Where are we in semantic concept extraction for Spoken Language Understanding?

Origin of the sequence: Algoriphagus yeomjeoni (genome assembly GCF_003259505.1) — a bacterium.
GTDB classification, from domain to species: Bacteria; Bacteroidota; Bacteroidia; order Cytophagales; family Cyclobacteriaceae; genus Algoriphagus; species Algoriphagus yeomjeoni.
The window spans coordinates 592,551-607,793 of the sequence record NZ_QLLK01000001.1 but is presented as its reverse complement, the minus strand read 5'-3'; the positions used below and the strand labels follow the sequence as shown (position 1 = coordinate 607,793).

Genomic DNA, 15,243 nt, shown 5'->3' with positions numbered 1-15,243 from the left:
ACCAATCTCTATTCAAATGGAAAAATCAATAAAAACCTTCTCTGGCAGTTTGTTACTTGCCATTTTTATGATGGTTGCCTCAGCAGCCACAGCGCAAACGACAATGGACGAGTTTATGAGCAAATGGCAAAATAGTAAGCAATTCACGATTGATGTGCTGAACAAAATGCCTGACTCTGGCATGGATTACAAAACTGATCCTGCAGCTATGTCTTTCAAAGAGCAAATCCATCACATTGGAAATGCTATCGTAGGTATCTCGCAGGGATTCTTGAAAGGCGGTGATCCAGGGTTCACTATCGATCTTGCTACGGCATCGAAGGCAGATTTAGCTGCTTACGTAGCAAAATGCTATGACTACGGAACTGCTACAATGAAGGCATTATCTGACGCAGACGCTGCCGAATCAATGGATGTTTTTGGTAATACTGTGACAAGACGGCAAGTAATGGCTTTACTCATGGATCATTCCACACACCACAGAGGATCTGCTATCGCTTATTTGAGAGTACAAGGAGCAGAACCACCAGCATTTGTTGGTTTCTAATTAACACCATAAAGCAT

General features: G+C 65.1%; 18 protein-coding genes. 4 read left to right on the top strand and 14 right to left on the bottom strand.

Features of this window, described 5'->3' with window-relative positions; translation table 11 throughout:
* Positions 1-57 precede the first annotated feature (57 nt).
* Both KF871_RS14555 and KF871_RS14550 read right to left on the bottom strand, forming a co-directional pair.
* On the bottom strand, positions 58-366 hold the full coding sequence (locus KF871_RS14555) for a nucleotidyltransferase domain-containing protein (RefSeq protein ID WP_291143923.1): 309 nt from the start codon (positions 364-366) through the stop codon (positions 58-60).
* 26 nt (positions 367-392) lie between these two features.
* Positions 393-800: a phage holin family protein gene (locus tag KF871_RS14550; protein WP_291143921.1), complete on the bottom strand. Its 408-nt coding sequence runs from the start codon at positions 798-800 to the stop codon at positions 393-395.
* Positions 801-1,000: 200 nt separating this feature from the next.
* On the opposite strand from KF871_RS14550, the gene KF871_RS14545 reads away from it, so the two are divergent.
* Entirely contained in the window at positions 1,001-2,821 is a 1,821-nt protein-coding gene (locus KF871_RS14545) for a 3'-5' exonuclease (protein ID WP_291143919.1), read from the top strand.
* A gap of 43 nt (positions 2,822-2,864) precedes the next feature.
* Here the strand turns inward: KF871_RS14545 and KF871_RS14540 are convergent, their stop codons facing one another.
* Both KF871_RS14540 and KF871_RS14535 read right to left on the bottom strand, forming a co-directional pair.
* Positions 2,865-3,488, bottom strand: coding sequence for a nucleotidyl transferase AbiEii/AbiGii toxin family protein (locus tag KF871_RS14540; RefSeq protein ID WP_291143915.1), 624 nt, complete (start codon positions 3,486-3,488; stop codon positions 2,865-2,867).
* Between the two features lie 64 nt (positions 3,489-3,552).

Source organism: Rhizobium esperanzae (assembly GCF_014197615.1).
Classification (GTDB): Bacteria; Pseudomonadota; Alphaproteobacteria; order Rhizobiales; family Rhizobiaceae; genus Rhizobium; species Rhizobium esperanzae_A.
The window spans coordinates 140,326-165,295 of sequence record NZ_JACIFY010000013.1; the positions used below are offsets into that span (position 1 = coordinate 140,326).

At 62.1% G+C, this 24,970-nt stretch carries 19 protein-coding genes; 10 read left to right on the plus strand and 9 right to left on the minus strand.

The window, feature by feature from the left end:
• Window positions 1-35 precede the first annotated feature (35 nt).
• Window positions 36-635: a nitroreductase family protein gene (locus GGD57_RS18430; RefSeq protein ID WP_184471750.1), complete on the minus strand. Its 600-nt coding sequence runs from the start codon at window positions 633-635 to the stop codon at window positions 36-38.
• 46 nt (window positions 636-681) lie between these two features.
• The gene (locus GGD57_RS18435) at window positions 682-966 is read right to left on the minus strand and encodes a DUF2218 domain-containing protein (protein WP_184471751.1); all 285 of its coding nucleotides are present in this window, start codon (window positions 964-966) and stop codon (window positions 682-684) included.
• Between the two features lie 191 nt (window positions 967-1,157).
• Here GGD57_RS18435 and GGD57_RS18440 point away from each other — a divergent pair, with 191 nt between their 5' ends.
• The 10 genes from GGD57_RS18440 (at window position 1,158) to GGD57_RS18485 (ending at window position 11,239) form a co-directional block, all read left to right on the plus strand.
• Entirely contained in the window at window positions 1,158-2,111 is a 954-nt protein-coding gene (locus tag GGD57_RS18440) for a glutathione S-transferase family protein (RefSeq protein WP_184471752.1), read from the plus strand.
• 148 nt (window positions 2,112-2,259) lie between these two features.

Spoken language understanding (SLU) topic has seen a lot of progress these last three years, with the emergence of end-to-end neural approaches. Spoken language understanding refers to natural language processing tasks related to semantic extraction from speech signal, like named entity recognition from speech or slot filling task in a context of human-machine dialogue. Classically, SLU tasks were processed through a cascade approach that consists in applying, firstly, an automatic speech recognition process, followed by a natural language processing module applied to the automatic transcriptions. These three last years, end-to-end neural approaches, based on deep neural networks, have been proposed in order to directly extract the semantics from speech signal, by using a single neural model. More recent works on self-supervised training with unlabeled data open new perspectives in term of performance for automatic speech recognition and natural language processing. In this paper, we present a brief overview of the recent advances on the French MEDIA benchmark dataset for SLU, with or without the use of additional data. We also present our last results that significantly outperform the current state-of-the-art with a Concept Error Rate (CER) of 11.2%, instead of 13.6% for the last state-of-the-art system presented this year.

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